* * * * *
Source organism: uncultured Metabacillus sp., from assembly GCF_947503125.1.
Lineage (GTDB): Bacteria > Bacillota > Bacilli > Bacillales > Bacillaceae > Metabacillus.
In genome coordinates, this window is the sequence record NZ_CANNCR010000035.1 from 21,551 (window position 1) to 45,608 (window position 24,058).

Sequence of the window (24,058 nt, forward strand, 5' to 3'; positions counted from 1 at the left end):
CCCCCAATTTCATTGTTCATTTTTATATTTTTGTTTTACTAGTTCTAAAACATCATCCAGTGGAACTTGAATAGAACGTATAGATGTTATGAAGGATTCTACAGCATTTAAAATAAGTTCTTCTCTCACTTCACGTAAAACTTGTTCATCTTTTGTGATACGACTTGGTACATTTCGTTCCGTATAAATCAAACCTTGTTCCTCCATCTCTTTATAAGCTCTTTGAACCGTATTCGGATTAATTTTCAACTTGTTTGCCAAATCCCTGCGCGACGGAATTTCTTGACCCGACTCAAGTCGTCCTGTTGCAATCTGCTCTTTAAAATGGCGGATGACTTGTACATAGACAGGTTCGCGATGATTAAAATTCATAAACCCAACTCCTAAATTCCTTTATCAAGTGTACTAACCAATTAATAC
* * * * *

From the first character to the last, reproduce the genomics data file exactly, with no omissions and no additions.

Source organism: uncultured Metabacillus sp., from assembly GCF_947503125.1.
Lineage (GTDB): Bacteria > Bacillota > Bacilli > Bacillales > Bacillaceae > Metabacillus.
In genome coordinates, this window is the sequence record NZ_CANNCR010000035.1 from 21,551 (window position 1) to 45,608 (window position 24,058).

Sequence of the window (24,058 nt, forward strand, 5' to 3'; positions counted from 1 at the left end):
CCCCCAATTTCATTGTTCATTTTTATATTTTTGTTTTACTAGTTCTAAAACATCATCCAGTGGAACTTGAATAGAACGTATAGATGTTATGAAGGATTCTACAGCATTTAAAATAAGTTCTTCTCTCACTTCACGTAAAACTTGTTCATCTTTTGTGATACGACTTGGTACATTTCGTTCCGTATAAATCAAACCTTGTTCCTCCATCTCTTTATAAGCTCTTTGAACCGTATTCGGATTAATTTTCAACTTGTTTGCCAAATCCCTGCGCGACGGAATTTCTTGACCCGACTCAAGTCGTCCTGTTGCAATCTGCTCTTTAAAATGGCGGATGACTTGTACATAGACAGGTTCGCGATGATTAAAATTCATAAACCCAACTCCTAAATTCCTTTATCAAGTGTACTAACCAATTAATAC